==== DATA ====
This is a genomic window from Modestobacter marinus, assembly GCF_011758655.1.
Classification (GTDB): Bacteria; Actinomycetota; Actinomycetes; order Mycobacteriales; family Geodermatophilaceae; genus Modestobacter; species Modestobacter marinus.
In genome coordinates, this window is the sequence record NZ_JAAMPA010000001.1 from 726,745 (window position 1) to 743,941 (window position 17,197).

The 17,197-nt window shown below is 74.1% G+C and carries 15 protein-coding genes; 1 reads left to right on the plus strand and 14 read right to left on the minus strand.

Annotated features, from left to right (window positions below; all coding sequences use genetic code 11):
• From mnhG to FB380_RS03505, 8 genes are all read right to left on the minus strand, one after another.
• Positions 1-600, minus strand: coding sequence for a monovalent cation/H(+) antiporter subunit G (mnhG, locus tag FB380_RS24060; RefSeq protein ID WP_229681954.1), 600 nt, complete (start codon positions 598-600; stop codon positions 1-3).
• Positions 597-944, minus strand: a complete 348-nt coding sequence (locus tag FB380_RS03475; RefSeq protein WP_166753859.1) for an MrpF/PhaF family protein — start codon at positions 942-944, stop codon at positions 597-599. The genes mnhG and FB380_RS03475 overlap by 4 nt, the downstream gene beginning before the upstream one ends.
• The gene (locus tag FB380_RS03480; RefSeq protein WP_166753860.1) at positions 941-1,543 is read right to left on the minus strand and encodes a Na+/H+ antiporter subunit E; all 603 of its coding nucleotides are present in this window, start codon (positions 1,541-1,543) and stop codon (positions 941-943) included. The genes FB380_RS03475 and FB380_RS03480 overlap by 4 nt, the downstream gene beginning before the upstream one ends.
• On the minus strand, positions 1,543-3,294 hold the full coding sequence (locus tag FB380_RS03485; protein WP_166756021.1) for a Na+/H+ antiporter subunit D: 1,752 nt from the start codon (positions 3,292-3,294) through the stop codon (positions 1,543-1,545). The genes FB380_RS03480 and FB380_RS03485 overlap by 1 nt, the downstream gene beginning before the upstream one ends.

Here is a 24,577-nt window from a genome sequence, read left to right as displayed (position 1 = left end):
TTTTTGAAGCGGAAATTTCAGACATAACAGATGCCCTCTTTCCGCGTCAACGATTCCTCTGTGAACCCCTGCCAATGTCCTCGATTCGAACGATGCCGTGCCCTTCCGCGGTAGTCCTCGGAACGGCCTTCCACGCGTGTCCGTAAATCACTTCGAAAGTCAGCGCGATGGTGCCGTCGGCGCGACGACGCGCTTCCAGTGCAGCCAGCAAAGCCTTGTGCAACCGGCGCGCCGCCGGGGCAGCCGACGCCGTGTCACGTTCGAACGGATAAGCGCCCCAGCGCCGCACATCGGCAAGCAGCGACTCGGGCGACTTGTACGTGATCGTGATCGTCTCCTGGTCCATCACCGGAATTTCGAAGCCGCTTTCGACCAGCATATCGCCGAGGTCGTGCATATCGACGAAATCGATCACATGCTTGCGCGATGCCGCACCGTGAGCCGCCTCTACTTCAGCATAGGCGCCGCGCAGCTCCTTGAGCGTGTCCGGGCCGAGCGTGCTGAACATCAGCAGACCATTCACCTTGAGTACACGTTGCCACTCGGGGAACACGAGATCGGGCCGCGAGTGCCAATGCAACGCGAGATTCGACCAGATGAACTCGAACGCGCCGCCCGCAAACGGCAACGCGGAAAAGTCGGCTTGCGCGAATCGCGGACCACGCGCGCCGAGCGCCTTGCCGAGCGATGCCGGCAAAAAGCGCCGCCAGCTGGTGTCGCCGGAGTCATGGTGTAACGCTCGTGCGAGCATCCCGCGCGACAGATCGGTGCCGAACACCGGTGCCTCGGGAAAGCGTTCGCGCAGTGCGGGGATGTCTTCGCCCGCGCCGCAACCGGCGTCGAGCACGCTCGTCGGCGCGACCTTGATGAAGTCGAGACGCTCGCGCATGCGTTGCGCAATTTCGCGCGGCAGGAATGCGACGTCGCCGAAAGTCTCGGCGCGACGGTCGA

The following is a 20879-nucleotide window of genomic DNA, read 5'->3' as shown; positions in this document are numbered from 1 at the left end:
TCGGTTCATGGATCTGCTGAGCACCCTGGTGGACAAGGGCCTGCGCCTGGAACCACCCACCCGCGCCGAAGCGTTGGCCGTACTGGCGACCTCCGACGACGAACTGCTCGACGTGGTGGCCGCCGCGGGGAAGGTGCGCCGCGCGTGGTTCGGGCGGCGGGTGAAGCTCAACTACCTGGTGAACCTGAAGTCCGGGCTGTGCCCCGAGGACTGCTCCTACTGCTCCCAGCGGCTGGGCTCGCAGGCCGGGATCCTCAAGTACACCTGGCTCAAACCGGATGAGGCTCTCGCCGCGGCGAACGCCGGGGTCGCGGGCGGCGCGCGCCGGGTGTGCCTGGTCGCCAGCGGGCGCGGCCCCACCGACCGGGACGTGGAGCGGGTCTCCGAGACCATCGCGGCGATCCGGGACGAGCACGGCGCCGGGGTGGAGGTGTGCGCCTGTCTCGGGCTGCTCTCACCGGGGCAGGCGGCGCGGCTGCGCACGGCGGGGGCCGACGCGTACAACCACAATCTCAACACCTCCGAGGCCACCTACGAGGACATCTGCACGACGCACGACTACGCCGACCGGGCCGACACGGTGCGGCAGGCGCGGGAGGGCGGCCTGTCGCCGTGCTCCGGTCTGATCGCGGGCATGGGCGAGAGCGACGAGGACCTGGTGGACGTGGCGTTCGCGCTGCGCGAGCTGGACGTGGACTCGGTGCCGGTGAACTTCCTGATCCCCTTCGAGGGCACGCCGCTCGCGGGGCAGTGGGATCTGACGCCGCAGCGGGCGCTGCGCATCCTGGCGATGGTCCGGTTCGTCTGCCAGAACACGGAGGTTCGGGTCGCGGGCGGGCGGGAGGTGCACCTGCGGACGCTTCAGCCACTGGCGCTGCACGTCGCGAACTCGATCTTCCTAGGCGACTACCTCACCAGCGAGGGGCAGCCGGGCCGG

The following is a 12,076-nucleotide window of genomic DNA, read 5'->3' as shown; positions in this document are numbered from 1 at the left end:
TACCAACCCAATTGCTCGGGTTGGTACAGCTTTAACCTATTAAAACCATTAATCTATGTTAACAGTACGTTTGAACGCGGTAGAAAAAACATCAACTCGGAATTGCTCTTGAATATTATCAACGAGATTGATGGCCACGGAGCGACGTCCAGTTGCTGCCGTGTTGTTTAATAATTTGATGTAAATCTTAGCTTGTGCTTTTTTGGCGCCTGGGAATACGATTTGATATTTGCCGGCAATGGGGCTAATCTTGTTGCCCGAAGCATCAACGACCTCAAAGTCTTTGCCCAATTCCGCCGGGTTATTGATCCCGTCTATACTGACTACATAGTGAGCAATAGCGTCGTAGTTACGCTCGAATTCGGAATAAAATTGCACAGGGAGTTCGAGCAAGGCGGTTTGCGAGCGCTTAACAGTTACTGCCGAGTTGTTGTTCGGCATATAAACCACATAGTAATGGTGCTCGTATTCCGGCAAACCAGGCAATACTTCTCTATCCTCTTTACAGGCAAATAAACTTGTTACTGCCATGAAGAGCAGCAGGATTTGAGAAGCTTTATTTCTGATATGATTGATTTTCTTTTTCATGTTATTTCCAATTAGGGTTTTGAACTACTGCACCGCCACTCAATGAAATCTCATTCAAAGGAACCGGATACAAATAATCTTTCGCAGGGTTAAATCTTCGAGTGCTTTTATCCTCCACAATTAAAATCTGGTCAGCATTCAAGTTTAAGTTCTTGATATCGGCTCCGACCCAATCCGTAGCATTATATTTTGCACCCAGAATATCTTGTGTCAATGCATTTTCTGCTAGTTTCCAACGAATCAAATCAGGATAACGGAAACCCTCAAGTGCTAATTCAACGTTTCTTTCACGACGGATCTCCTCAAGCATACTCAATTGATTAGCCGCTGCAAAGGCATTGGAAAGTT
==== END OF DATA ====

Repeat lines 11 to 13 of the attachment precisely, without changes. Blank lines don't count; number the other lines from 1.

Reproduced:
Here is a 24,577-nt window from a genome sequence, read left to right as displayed (position 1 = left end):
TTTTTGAAGCGGAAATTTCAGACATAACAGATGCCCTCTTTCCGCGTCAACGATTCCTCTGTGAACCCCTGCCAATGTCCTCGATTCGAACGATGCCGTGCCCTTCCGCGGTAGTCCTCGGAACGGCCTTCCACGCGTGTCCGTAAATCACTTCGAAAGTCAGCGCGATGGTGCCGTCGGCGCGACGACGCGCTTCCAGTGCAGCCAGCAAAGCCTTGTGCAACCGGCGCGCCGCCGGGGCAGCCGACGCCGTGTCACGTTCGAACGGATAAGCGCCCCAGCGCCGCACATCGGCAAGCAGCGACTCGGGCGACTTGTACGTGATCGTGATCGTCTCCTGGTCCATCACCGGAATTTCGAAGCCGCTTTCGACCAGCATATCGCCGAGGTCGTGCATATCGACGAAATCGATCACATGCTTGCGCGATGCCGCACCGTGAGCCGCCTCTACTTCAGCATAGGCGCCGCGCAGCTCCTTGAGCGTGTCCGGGCCGAGCGTGCTGAACATCAGCAGACCATTCACCTTGAGTACACGTTGCCACTCGGGGAACACGAGATCGGGCCGCGAGTGCCAATGCAACGCGAGATTCGACCAGATGAACTCGAACGCGCCGCCCGCAAACGGCAACGCGGAAAAGTCGGCTTGCGCGAATCGCGGACCACGCGCGCCGAGCGCCTTGCCGAGCGATGCCGGCAAAAAGCGCCGCCAGCTGGTGTCGCCGGAGTCATGGTGTAACGCTCGTGCGAGCATCCCGCGCGACAGATCGGTGCCGAACACCGGTGCCTCGGGAAAGCGTTCGCGCAGTGCGGGGATGTCTTCGCCCGCGCCGCAACCGGCGTCGAGCACGCTCGTCGGCGCGACCTTGATGAAGTCGAGACGCTCGCGCATGCGTTGCGCAATTTCGCGCGGCAGGAATGCGACGTCGCCGAAAGTCTCGGCGCGACGGTCGA

The following is a 20879-nucleotide window of genomic DNA, read 5'->3' as shown; positions in this document are numbered from 1 at the left end: